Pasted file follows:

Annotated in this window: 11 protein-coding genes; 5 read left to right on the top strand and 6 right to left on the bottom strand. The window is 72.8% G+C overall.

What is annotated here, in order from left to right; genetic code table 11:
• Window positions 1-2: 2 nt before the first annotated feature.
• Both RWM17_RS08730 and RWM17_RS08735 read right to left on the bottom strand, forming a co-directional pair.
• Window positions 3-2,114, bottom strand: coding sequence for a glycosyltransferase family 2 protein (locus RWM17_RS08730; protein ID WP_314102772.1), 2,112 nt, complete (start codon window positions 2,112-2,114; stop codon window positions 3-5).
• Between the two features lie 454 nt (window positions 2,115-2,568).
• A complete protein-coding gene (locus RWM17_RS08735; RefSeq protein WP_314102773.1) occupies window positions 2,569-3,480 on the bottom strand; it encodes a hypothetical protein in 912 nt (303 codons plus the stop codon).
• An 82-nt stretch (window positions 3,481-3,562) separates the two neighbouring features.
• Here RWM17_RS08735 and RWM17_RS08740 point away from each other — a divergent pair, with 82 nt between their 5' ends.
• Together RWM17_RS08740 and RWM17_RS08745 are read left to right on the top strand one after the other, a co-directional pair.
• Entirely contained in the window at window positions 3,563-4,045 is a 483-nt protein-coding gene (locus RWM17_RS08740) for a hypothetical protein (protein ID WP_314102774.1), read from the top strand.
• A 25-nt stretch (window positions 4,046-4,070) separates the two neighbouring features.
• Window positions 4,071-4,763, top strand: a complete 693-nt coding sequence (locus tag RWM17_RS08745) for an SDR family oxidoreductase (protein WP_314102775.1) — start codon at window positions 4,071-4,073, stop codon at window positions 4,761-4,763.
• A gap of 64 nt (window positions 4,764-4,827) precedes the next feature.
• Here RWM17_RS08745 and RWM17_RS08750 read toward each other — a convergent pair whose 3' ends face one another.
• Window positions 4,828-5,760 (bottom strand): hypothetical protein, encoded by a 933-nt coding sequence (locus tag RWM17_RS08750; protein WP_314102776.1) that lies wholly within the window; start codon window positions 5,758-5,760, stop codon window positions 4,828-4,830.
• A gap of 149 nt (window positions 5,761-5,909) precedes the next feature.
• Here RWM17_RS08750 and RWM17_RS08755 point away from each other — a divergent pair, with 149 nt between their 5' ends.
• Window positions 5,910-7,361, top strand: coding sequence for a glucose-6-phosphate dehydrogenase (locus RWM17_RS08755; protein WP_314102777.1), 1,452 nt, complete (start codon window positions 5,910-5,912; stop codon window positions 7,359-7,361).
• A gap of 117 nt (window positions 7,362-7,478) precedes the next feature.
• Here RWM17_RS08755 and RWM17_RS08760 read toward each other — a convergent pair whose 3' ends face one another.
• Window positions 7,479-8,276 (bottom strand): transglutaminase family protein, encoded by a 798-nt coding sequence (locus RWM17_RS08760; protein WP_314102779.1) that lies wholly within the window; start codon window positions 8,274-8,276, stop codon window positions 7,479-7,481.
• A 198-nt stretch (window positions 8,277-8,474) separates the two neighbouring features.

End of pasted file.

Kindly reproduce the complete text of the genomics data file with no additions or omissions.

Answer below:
Annotated in this window: 11 protein-coding genes; 5 read left to right on the top strand and 6 right to left on the bottom strand. The window is 72.8% G+C overall.

What is annotated here, in order from left to right; genetic code table 11:
• Window positions 1-2: 2 nt before the first annotated feature.
• Both RWM17_RS08730 and RWM17_RS08735 read right to left on the bottom strand, forming a co-directional pair.
• Window positions 3-2,114, bottom strand: coding sequence for a glycosyltransferase family 2 protein (locus RWM17_RS08730; protein ID WP_314102772.1), 2,112 nt, complete (start codon window positions 2,112-2,114; stop codon window positions 3-5).
• Between the two features lie 454 nt (window positions 2,115-2,568).
• A complete protein-coding gene (locus RWM17_RS08735; RefSeq protein WP_314102773.1) occupies window positions 2,569-3,480 on the bottom strand; it encodes a hypothetical protein in 912 nt (303 codons plus the stop codon).
• An 82-nt stretch (window positions 3,481-3,562) separates the two neighbouring features.
• Here RWM17_RS08735 and RWM17_RS08740 point away from each other — a divergent pair, with 82 nt between their 5' ends.
• Together RWM17_RS08740 and RWM17_RS08745 are read left to right on the top strand one after the other, a co-directional pair.
• Entirely contained in the window at window positions 3,563-4,045 is a 483-nt protein-coding gene (locus RWM17_RS08740) for a hypothetical protein (protein ID WP_314102774.1), read from the top strand.
• A 25-nt stretch (window positions 4,046-4,070) separates the two neighbouring features.
• Window positions 4,071-4,763, top strand: a complete 693-nt coding sequence (locus tag RWM17_RS08745) for an SDR family oxidoreductase (protein WP_314102775.1) — start codon at window positions 4,071-4,073, stop codon at window positions 4,761-4,763.
• A gap of 64 nt (window positions 4,764-4,827) precedes the next feature.
• Here RWM17_RS08745 and RWM17_RS08750 read toward each other — a convergent pair whose 3' ends face one another.
• Window positions 4,828-5,760 (bottom strand): hypothetical protein, encoded by a 933-nt coding sequence (locus tag RWM17_RS08750; protein WP_314102776.1) that lies wholly within the window; start codon window positions 5,758-5,760, stop codon window positions 4,828-4,830.
• A gap of 149 nt (window positions 5,761-5,909) precedes the next feature.
• Here RWM17_RS08750 and RWM17_RS08755 point away from each other — a divergent pair, with 149 nt between their 5' ends.
• Window positions 5,910-7,361, top strand: coding sequence for a glucose-6-phosphate dehydrogenase (locus RWM17_RS08755; protein WP_314102777.1), 1,452 nt, complete (start codon window positions 5,910-5,912; stop codon window positions 7,359-7,361).
• A gap of 117 nt (window positions 7,362-7,478) precedes the next feature.
• Here RWM17_RS08755 and RWM17_RS08760 read toward each other — a convergent pair whose 3' ends face one another.
• Window positions 7,479-8,276 (bottom strand): transglutaminase family protein, encoded by a 798-nt coding sequence (locus RWM17_RS08760; protein WP_314102779.1) that lies wholly within the window; start codon window positions 8,274-8,276, stop codon window positions 7,479-7,481.
• A 198-nt stretch (window positions 8,277-8,474) separates the two neighbouring features.